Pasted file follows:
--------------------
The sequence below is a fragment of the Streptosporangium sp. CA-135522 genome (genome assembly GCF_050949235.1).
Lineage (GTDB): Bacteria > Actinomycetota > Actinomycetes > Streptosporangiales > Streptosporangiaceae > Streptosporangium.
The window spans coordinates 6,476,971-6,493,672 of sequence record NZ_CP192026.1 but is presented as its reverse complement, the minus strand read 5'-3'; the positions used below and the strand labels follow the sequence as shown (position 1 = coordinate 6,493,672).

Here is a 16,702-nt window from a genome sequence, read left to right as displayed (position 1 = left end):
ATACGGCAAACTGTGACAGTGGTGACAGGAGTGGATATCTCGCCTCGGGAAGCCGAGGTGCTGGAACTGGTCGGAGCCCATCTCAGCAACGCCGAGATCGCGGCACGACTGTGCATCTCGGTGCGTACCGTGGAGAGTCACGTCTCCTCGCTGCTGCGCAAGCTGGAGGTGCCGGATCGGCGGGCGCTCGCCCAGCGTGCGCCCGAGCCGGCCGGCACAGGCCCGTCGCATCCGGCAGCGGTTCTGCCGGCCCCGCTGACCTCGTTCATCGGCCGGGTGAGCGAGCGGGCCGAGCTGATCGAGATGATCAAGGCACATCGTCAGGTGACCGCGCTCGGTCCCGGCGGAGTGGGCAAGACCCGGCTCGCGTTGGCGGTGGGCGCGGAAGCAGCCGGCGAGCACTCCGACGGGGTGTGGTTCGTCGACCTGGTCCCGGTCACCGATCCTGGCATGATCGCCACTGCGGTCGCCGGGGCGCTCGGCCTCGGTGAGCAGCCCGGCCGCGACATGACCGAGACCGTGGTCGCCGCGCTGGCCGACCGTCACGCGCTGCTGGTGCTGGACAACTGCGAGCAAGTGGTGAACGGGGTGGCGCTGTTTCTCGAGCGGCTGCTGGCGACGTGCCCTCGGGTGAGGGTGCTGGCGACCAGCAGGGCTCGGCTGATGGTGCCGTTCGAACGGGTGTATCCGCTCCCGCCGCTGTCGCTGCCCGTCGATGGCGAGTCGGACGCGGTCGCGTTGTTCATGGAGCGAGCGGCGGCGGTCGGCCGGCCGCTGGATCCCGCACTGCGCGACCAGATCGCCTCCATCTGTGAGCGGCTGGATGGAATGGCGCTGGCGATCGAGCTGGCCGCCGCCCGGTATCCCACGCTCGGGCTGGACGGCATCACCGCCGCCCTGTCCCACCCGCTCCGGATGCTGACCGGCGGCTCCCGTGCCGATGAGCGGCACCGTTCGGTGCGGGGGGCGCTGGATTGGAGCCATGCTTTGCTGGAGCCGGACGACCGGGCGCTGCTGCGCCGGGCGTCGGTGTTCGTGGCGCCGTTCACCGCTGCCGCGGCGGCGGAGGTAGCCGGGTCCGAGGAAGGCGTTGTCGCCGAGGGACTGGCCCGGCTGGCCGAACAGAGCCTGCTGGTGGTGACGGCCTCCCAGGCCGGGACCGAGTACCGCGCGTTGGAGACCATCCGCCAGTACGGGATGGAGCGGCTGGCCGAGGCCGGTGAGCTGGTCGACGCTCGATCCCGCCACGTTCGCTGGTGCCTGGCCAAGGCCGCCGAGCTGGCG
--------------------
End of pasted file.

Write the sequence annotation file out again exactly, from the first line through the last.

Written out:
The sequence below is a fragment of the Streptosporangium sp. CA-135522 genome (genome assembly GCF_050949235.1).
Lineage (GTDB): Bacteria > Actinomycetota > Actinomycetes > Streptosporangiales > Streptosporangiaceae > Streptosporangium.
The window spans coordinates 6,476,971-6,493,672 of sequence record NZ_CP192026.1 but is presented as its reverse complement, the minus strand read 5'-3'; the positions used below and the strand labels follow the sequence as shown (position 1 = coordinate 6,493,672).

Here is a 16,702-nt window from a genome sequence, read left to right as displayed (position 1 = left end):
ATACGGCAAACTGTGACAGTGGTGACAGGAGTGGATATCTCGCCTCGGGAAGCCGAGGTGCTGGAACTGGTCGGAGCCCATCTCAGCAACGCCGAGATCGCGGCACGACTGTGCATCTCGGTGCGTACCGTGGAGAGTCACGTCTCCTCGCTGCTGCGCAAGCTGGAGGTGCCGGATCGGCGGGCGCTCGCCCAGCGTGCGCCCGAGCCGGCCGGCACAGGCCCGTCGCATCCGGCAGCGGTTCTGCCGGCCCCGCTGACCTCGTTCATCGGCCGGGTGAGCGAGCGGGCCGAGCTGATCGAGATGATCAAGGCACATCGTCAGGTGACCGCGCTCGGTCCCGGCGGAGTGGGCAAGACCCGGCTCGCGTTGGCGGTGGGCGCGGAAGCAGCCGGCGAGCACTCCGACGGGGTGTGGTTCGTCGACCTGGTCCCGGTCACCGATCCTGGCATGATCGCCACTGCGGTCGCCGGGGCGCTCGGCCTCGGTGAGCAGCCCGGCCGCGACATGACCGAGACCGTGGTCGCCGCGCTGGCCGACCGTCACGCGCTGCTGGTGCTGGACAACTGCGAGCAAGTGGTGAACGGGGTGGCGCTGTTTCTCGAGCGGCTGCTGGCGACGTGCCCTCGGGTGAGGGTGCTGGCGACCAGCAGGGCTCGGCTGATGGTGCCGTTCGAACGGGTGTATCCGCTCCCGCCGCTGTCGCTGCCCGTCGATGGCGAGTCGGACGCGGTCGCGTTGTTCATGGAGCGAGCGGCGGCGGTCGGCCGGCCGCTGGATCCCGCACTGCGCGACCAGATCGCCTCCATCTGTGAGCGGCTGGATGGAATGGCGCTGGCGATCGAGCTGGCCGCCGCCCGGTATCCCACGCTCGGGCTGGACGGCATCACCGCCGCCCTGTCCCACCCGCTCCGGATGCTGACCGGCGGCTCCCGTGCCGATGAGCGGCACCGTTCGGTGCGGGGGGCGCTGGATTGGAGCCATGCTTTGCTGGAGCCGGACGACCGGGCGCTGCTGCGCCGGGCGTCGGTGTTCGTGGCGCCGTTCACCGCTGCCGCGGCGGCGGAGGTAGCCGGGTCCGAGGAAGGCGTTGTCGCCGAGGGACTGGCCCGGCTGGCCGAACAGAGCCTGCTGGTGGTGACGGCCTCCCAGGCCGGGACCGAGTACCGCGCGTTGGAGACCATCCGCCAGTACGGGATGGAGCGGCTGGCCGAGGCCGGTGAGCTGGTCGACGCTCGATCCCGCCACGTTCGCTGGTGCCTGGCCAAGGCCGCCGAGCTGGCG